The public inquiry into the proposed M4 project, one of the longest ever run in Wales, has now heard Welsh Government’s closing statement.
Opened in February 2017, views have been heard from those for and against the proposal to build a new 14 mile (23km) six-lane section of motorway south of Newport, including a bridge across the River Usk and major remodelling of junctions 23 and 29 of the M4.
The current M4 route, running north of Newport, is regularly congested particularly where it narrows to two lanes at the Brynglas tunnels.
The inquiry received 319 unique objections out of a total of 6189 and 216 letters of support.
Economy Secretary Ken Skates said:
I have been clear that this inquiry should robustly and openly scrutinise the proposed scheme, the embedded environmental mitigation measures, the Business Case and all objectors‘ suggested alternatives including the Blue Route.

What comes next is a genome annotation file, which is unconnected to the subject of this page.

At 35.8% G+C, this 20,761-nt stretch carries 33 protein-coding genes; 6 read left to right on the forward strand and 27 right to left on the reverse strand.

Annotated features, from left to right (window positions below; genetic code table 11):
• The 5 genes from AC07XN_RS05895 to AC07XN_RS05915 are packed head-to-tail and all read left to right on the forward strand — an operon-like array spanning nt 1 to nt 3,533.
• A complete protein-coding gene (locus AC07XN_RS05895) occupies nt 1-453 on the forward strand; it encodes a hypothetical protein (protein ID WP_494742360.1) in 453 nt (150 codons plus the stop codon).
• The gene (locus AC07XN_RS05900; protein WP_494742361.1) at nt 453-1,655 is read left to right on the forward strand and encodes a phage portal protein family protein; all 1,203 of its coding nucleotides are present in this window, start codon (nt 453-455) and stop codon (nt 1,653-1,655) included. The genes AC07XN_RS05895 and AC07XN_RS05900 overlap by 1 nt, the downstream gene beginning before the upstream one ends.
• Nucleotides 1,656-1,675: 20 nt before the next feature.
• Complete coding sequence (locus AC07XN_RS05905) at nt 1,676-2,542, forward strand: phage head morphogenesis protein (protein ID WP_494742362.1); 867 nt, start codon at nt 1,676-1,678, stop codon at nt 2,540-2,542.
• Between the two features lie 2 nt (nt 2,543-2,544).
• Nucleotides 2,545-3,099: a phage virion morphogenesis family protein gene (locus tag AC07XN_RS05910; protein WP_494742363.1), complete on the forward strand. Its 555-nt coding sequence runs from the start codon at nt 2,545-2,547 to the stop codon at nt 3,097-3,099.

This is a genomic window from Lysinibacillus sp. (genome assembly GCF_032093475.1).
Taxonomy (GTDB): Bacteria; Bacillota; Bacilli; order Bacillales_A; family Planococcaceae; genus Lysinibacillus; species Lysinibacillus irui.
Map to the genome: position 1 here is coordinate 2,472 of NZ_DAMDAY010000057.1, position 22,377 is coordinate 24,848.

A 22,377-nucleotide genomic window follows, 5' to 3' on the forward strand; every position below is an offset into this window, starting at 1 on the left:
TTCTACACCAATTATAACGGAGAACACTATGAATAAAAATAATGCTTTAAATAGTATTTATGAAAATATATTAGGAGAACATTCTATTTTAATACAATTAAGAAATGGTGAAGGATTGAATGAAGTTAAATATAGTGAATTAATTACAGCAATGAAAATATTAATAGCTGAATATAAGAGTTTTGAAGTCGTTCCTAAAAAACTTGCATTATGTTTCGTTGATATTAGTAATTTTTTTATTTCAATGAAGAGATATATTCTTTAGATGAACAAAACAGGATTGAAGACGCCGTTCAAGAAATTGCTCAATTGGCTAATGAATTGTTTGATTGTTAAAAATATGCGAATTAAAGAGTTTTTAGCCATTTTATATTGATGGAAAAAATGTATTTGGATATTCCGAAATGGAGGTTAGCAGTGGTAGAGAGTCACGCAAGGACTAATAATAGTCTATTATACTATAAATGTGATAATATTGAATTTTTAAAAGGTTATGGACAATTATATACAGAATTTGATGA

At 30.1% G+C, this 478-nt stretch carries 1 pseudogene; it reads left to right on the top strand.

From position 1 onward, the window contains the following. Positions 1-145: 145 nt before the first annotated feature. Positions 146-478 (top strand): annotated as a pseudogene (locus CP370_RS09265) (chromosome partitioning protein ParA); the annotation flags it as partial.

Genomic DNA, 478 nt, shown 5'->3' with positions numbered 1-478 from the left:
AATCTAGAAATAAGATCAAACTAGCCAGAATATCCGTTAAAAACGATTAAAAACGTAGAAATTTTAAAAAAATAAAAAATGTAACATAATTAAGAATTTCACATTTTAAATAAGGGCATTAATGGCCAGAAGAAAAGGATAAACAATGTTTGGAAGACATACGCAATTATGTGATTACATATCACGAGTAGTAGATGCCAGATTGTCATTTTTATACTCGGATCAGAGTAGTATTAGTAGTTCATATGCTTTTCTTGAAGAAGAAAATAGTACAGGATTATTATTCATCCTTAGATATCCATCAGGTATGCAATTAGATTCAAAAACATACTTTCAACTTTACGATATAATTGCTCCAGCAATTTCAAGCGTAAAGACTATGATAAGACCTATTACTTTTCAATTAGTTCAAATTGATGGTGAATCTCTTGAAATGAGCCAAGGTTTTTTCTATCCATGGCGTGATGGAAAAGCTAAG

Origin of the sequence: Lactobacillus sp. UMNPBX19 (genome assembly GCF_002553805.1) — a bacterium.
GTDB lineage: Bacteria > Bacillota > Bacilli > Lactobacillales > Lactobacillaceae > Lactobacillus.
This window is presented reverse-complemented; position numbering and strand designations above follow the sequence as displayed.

I want to thank all individuals and groups for their involvement in the inquiry. We will now await the independent inspectors report and we expect to be able to make a decision later this year on whether to proceed with construction.
The Inquiry inspectors will now report on their findings to inform Welsh Government’s decision on whether to proceed with construction. Their report will make recommendations to the Welsh Government.
After the Welsh Government has had the opportunity to scrutinise the recommendations, the government has confirmed it will bring forward a debate in the National Assembly for Wales on the scheme.
If the decision is made to go ahead with the project, construction could start around the end of this year and the new section of motorway could be open by the end of 2023.